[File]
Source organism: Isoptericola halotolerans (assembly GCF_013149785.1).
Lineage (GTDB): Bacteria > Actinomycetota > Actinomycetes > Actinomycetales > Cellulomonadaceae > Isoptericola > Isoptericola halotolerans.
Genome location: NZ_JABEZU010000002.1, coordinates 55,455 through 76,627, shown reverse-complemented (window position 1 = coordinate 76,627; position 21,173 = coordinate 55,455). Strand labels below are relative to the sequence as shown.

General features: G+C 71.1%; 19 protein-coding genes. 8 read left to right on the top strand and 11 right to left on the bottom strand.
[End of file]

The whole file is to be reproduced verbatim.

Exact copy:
Source organism: Isoptericola halotolerans (assembly GCF_013149785.1).
Lineage (GTDB): Bacteria > Actinomycetota > Actinomycetes > Actinomycetales > Cellulomonadaceae > Isoptericola > Isoptericola halotolerans.
Genome location: NZ_JABEZU010000002.1, coordinates 55,455 through 76,627, shown reverse-complemented (window position 1 = coordinate 76,627; position 21,173 = coordinate 55,455). Strand labels below are relative to the sequence as shown.

General features: G+C 71.1%; 19 protein-coding genes. 8 read left to right on the top strand and 11 right to left on the bottom strand.